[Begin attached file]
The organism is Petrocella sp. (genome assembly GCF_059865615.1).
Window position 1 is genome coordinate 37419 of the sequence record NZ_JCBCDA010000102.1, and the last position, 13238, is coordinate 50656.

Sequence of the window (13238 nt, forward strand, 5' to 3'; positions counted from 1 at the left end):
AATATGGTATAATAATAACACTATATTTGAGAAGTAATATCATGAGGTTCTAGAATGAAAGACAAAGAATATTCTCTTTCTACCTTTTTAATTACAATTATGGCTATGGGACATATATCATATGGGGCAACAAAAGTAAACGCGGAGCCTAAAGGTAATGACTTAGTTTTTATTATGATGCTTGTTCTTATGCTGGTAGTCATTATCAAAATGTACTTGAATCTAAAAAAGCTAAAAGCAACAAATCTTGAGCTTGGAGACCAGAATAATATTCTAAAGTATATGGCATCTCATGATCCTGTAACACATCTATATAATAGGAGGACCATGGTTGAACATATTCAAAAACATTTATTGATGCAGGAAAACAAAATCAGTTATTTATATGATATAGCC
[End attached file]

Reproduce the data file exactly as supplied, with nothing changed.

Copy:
The organism is Petrocella sp. (genome assembly GCF_059865615.1).
Window position 1 is genome coordinate 37419 of the sequence record NZ_JCBCDA010000102.1, and the last position, 13238, is coordinate 50656.

Sequence of the window (13238 nt, forward strand, 5' to 3'; positions counted from 1 at the left end):
AATATGGTATAATAATAACACTATATTTGAGAAGTAATATCATGAGGTTCTAGAATGAAAGACAAAGAATATTCTCTTTCTACCTTTTTAATTACAATTATGGCTATGGGACATATATCATATGGGGCAACAAAAGTAAACGCGGAGCCTAAAGGTAATGACTTAGTTTTTATTATGATGCTTGTTCTTATGCTGGTAGTCATTATCAAAATGTACTTGAATCTAAAAAAGCTAAAAGCAACAAATCTTGAGCTTGGAGACCAGAATAATATTCTAAAGTATATGGCATCTCATGATCCTGTAACACATCTATATAATAGGAGGACCATGGTTGAACATATTCAAAAACATTTATTGATGCAGGAAAACAAAATCAGTTATTTATATGATATAGCC